Mob Wives star Drita D'Avanzo's husband sentenced to five years
Mob Wives star Drita D’Avanzo’s husband Lee D’Avanzo has been sentenced to more than five years in prison after pleading guilty to keeping two loaded guns at their Staten Island home.
D’Avanzo, 51, a reputed member of the Colombo crime family, appeared at the Brooklyn Federal Court house on Friday, in the court’s first in-person hearing since the coronavirus lockdown in March.
The mobster was handed a 64-month sentence – much longer than the 46 months prosecutors had sought – despite wife Drita’s pleas for leniency weeks earlier.
D’Avanzo pleaded guilty to being a felon in possession of a weapon after authorities found two guns loaded with hollow point bullets stashed in the kitchen and master bedroom during a raid of the couple’s home in December.
Judge Rachel P.
Kovner on Friday stood firm on her ruling, citing D’Avanzo’s lengthy rap sheet which includes six prior convictions, two of which were at the federal level, and violations of a supervised release.
Lee D’Avanzo, 51 (pictured in December) a reputed member of the Colombo crime family, was sentenced to 64 months in Brooklyn Federal Court on Friday
Drita D’Avanzo (pictured) and her two daughters were seen arriving at the Brooklyn Federal Court House on Friday for husband Lee’s sentencing
Drita wore an all-black ensemble, with a cap and sunglasses, and protected herself with a mask as she walked into the court house with daughters Gizelle and Aleeya
Drita (center) had also been charged in the incident for which her husband was convicted, but they were dropped by prosecutors earlier this year
‘Two prior sentences of approximately 60 months were not sufficient to deter the defendant from serious crimes,’ she said.
Kovner also highlighted the fact that he had kept the two weapons loaded in the home where his two daughters live.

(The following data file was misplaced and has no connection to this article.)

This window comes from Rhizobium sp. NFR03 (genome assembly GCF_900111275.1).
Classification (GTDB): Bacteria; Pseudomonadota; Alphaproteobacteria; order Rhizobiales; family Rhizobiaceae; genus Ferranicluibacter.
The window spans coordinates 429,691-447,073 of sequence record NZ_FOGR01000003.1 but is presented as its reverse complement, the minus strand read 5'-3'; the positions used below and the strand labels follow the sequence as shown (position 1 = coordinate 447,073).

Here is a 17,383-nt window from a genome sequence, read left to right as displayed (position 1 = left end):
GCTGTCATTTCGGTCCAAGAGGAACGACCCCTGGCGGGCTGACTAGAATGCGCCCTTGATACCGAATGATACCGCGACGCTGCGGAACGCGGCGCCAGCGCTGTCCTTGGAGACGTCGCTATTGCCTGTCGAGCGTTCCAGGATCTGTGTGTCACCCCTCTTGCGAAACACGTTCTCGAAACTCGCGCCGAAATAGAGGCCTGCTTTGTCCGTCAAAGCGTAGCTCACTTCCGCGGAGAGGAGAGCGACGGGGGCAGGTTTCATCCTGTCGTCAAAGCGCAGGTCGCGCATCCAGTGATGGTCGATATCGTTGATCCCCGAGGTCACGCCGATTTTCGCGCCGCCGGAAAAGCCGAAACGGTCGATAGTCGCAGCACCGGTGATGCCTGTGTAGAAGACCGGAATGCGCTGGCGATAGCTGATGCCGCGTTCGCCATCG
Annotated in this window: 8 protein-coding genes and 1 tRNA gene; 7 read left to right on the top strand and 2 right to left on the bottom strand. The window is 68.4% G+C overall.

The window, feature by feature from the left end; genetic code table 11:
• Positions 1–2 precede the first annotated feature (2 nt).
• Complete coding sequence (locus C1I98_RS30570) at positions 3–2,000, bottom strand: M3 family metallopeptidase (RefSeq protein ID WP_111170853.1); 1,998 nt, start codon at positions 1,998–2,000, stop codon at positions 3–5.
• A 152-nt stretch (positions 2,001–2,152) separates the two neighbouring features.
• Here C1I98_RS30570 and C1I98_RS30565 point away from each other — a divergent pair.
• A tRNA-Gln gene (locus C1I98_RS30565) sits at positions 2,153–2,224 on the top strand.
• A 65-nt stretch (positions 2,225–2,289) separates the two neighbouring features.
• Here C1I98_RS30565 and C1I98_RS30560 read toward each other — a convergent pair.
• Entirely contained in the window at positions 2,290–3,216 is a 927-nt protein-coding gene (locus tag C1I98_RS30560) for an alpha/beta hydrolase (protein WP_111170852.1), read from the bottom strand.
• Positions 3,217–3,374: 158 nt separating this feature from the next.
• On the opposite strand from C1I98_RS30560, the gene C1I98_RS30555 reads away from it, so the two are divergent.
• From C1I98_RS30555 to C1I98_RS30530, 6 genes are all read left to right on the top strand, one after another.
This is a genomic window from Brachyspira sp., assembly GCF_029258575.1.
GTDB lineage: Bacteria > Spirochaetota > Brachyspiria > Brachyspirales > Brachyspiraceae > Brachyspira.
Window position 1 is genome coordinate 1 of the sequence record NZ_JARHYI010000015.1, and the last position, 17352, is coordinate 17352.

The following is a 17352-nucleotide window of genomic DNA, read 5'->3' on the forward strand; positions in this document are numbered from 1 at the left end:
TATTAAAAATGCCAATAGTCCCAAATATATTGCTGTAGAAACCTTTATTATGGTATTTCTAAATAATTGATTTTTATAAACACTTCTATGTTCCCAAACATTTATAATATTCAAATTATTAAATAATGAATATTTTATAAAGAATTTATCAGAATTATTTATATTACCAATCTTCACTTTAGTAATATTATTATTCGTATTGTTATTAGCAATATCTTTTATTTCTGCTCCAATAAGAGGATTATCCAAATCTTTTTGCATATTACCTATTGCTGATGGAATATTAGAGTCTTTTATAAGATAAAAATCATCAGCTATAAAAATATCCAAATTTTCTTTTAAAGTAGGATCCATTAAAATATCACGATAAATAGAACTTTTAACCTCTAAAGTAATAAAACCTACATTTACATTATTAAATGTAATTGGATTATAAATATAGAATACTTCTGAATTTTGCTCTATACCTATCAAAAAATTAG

Earlier, Drita, 44, was seen arriving at the court with her two daughters, Aleeya and Gizelle.
The mother-of-two wore an all black ensemble which she paired with a baseball cap and sunglasses, and protected herself with a surgical mask.
Inside, all visitors were required to have their temperatures taken before entering the courtroom.
Prior to Friday, all hearings at the court had been held virtually via videoconference.
Drita and all other court house visitors were required to have their temperatures taken before entering the courtroom
The mother-of-two (pictured on Friday) had asked a judge for leniency for her husband weeks earlier.
Prior to Friday, all hearings at the court had been held virtually via videoconference
Drita herself had also been facing charges relating to the December 2019 incident, but prosecutors agreed to drop the charges in February because she was not a target of the search warrant.
The couple was taken into custody after the New York Police Department raided their home in southwest Staten Island on December 19.
The original criminal complaint says officers found two loaded firearms – one in a bedroom, the other in the kitchen – opioids and drug-dealing paraphernalia inside the home on Woodvale Avenue.
NYPD detectives also said they found ‘two scales, ziplock bags used for the purpose of unlawfully packaging a narcotic drug, a sum of United States currency and multiple cellular phones’.
Police allege that they noticed ‘a large quantity of marijuana’ in the basement that was accessible to their 12-year-old daughter.
Drita D’Avanzo (pictured in court in Staten Island in February) had asked the judge for leniency for her husband last month
Drita D’Avanzo (second from left) had starred on the hit VH1 reality series that ran from 2011 to 2016
Lee was also one of 24 people who were arrested in a sting operation that was the culmination of a year-long investigation by the Monmouth County Prosecutor’s Office Narcotics and Criminal Enterprise Unit in New Jersey in January.
New Jersey prosecutors charged him with fourth-degree conspiracy to possess marijuana and fourth-degree possession of marijuana in excess of 50 grams.
The sting, dubbed Operation On The Ropes, revealed a scheme to turn candy products like Nerds Rope and Sour Patch Kids into THC-laced drugs.
Law enforcement officials also recovered 1,100 pounds of suspected marijuana and more than 6,000 flavored THC vape cartridges, all with a street value of $1.9 million.